Man Found Crushed At Waste Site “Could Have Slept In Bin”

25-04-14(2)picPolice are investigating whether a Hastings man who was found dead at a waste disposal centre in West Sussex earlier this week could have fallen asleep in a waste container.

A post mortem found that the man, identified as Ben Far (pictured) from St Leonards, had been crushed to death.

Detective Inspector Jim McKnight of Sussex Police said: “It is likely that Ben’s body was brought to the site by lorry having been taken from a commercial refuse bin. The refuse bin could be from a number of locations but is likely to be from a coastal location in West Sussex.

“His death is being treated as unexplained and the investigation is ongoing into the circumstances.

“We are appealing to anyone who may have seen or heard from Ben from April 15th to contact police with information as we are trying to build up a picture of his movements.”

Rough Sleepers

CIWM partnered with waste and recycling company Biffa and StreetLink last year to raise awareness of the issue after a spate of incidents involving people sleeping in waste containers.

A homeless man was crushed to death in a recycling plant last year after he fell asleep in a wheeled bin – the man was a known homeless man in the area – and earlier this year a man was almost killed after sleeping in a recycling bin in Dublin, spurring Ireland’s largest waste collector to call for safety protocols to be implemented in an effort to avoid fatal incidents.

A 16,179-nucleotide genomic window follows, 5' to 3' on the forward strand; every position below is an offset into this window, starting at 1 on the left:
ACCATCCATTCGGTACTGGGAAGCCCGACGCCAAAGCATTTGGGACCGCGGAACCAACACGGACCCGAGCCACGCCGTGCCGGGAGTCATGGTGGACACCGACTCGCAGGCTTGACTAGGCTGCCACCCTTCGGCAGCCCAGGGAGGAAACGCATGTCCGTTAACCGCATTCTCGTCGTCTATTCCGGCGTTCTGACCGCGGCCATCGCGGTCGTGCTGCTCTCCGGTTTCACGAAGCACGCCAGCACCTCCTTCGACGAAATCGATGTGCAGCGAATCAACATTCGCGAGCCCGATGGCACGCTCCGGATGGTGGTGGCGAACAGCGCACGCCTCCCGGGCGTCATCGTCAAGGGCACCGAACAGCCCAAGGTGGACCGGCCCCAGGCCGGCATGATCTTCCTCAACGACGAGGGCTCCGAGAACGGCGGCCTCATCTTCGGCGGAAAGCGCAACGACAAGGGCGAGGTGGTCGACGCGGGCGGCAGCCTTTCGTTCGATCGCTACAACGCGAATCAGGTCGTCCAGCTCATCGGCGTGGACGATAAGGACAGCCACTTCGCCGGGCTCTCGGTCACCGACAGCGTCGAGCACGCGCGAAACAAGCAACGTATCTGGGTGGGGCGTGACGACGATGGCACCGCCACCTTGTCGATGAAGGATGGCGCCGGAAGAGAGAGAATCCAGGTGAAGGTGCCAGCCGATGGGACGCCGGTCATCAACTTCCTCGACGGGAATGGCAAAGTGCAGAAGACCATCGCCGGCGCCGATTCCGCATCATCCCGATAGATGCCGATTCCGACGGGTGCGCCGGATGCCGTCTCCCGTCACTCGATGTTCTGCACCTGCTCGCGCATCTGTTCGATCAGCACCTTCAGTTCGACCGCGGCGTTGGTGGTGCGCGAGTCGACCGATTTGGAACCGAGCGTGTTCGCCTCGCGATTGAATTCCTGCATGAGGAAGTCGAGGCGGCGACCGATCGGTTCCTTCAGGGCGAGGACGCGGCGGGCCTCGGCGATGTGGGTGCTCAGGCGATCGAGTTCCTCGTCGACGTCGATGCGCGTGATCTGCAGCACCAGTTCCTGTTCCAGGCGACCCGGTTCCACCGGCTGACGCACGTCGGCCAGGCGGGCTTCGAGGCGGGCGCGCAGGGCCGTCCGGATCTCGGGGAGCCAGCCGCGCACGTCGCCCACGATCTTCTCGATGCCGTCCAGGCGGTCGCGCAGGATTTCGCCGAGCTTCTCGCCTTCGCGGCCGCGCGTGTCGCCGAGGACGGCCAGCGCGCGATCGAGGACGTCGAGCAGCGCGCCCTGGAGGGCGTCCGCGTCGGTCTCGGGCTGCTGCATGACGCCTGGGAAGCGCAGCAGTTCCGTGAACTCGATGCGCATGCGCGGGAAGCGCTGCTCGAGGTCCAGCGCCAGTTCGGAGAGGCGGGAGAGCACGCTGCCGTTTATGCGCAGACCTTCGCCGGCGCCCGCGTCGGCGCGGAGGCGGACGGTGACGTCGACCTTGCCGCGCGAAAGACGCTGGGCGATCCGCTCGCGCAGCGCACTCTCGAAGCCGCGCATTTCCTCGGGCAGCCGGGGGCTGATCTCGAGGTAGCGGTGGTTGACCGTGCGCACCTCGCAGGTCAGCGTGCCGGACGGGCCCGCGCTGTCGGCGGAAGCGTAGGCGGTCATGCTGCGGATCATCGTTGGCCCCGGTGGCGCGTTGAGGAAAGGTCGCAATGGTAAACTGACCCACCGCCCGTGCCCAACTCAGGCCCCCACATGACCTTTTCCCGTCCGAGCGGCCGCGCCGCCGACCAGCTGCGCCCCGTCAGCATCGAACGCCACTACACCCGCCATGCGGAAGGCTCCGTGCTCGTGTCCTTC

There have been other similar incidents across the industry and it is hoped that by raising awareness further incidences like this can be avoided.

“The aim of the joint communications campaign with StreetLink is three-fold,” explains Tim Standring, Biffa’s Divisional Safety, Health, Environment and Quality Coach. “We are seeking to raise awareness of the issue; highlight the dangers amongst rough sleepers of seeking shelter in bins; and to encourage waste management workers and their customers to contact StreetLink if they are concerned about someone sleeping rough.”

Research conducted earlier this year revealed that 16 percent of people found sleeping in bins were only discovered after they were tipped out.

David Beadle, President of CIWM said of the research: “The Chartered Institution of Wastes Management is committed to raising awareness of this issue and we are delighted to be a research partner in this report. Working with homeless charities is vital for developing the right guidance, and to helping those who are unfortunate enough to be sleeping rough to make choices that do not pose an added risk to their wellbeing.”

HSE guidance on this issue is available and by ensuring best practice is followed when checking bins prior to tipping, and training waste collection crews to know what advice to give to their customers on the need to lock bins, it is hoped that lives can be saved.


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